Messaging from the markets is very important and we will be looking for a signal that the Fed is approaching the end of its tightening sequence given that rates are now at a level that are sufficiently above zero, and that could produce real economic consequences while at the same time allowing the Fed to keep some of its monetary powder dry. Of course, the tricky issue is how to adapt a sensible strategy without sending the wrong or incomplete message to the financial markets. Imagine if you will, a time when par or even discounted 5% coupons can be available. This dream has become a reality and retail investors are showing interest in the attractive cash flow opportunities offering equity-like returns. We would continue to urge the retail investor to be mindful of both credit and structure when fashioning a defensive muni portfolio that can demonstrate resiliency and performance during a recessionary cycle. We expect retail to remain involved with rates moving potentially higher, but the opportunities may very well come with unforeseen volatility and so appropriate entry points with an understanding of call optionality must be key to the investment calculus. Our message has been straightforward throughout the Fed’s tightening sequence – tax efficiency, diversification and credit quality attributes, along with historically lower levels of macro market volatility can often make munis a stand-out investment in terms of performance and portfolio resiliency. The yield and income opportunities available today are compelling for muni investors and the asset allocation strategy should reflect the competitive advantages offered by the asset class.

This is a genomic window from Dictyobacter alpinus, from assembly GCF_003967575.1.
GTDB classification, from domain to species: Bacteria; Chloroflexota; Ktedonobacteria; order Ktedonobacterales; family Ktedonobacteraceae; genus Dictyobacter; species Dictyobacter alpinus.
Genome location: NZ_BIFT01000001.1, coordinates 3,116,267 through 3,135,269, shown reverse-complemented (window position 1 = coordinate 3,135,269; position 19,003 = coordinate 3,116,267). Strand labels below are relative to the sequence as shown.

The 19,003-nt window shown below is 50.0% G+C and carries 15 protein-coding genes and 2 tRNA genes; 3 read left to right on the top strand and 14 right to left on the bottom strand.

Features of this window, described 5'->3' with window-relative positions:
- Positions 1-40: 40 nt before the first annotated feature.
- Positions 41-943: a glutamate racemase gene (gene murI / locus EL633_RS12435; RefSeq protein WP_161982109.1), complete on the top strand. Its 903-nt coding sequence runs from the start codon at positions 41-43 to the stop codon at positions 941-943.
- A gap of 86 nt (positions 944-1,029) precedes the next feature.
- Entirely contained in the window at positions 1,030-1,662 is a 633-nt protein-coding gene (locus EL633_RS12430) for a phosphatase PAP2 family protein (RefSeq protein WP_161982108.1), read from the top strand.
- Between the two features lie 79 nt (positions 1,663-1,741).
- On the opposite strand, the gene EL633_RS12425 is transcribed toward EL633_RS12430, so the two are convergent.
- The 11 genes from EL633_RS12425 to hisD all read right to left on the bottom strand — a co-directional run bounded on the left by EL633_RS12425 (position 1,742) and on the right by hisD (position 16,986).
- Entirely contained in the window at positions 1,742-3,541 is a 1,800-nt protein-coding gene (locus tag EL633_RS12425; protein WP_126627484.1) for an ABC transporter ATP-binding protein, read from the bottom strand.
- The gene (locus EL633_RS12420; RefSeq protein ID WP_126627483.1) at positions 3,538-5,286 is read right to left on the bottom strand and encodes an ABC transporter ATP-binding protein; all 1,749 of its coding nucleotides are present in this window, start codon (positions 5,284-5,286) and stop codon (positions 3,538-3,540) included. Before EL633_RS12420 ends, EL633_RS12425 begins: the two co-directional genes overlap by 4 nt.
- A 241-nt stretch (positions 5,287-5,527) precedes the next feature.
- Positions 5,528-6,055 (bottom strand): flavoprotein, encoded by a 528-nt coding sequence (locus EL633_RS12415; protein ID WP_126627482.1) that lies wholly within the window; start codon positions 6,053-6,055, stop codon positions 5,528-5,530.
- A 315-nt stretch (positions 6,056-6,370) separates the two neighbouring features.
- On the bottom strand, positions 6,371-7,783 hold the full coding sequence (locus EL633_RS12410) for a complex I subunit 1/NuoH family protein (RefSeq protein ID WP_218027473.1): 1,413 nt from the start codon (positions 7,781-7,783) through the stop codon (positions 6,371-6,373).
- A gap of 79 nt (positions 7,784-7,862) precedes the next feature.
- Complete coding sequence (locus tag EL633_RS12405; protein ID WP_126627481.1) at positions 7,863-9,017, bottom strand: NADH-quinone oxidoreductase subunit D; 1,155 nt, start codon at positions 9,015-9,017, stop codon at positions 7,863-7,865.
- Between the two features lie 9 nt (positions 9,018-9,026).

Muni market participants will keep a watchful eye on the approaching mid-term election early next month. We must think about the issues that are most consequential to the municipal bond market. Should the Republicans gain meaningful control, we would expect climate change initiatives and expenditure priorities to fall out of the core agenda and the infrastructure blueprint may likely lose its momentum. While the threat to the muni tax exemption for certain issuer types may become elevated, we are not expecting meaningful shifts, and we do not see any real changes to SALT deductibility or the ability of issuers to advance refund outstanding debt with tax-exempt bonds with greater Republican control.

For a comprehensive portfolio evaluation of your municipal holdings, please contact your Oppenheimer Financial Professional.

Jeffrey Lipton

Jeff Lipton


Managing Director, Head of Municipal Credit and Market Strategy

85 Broad Street
26th Floor
New York, New York 10004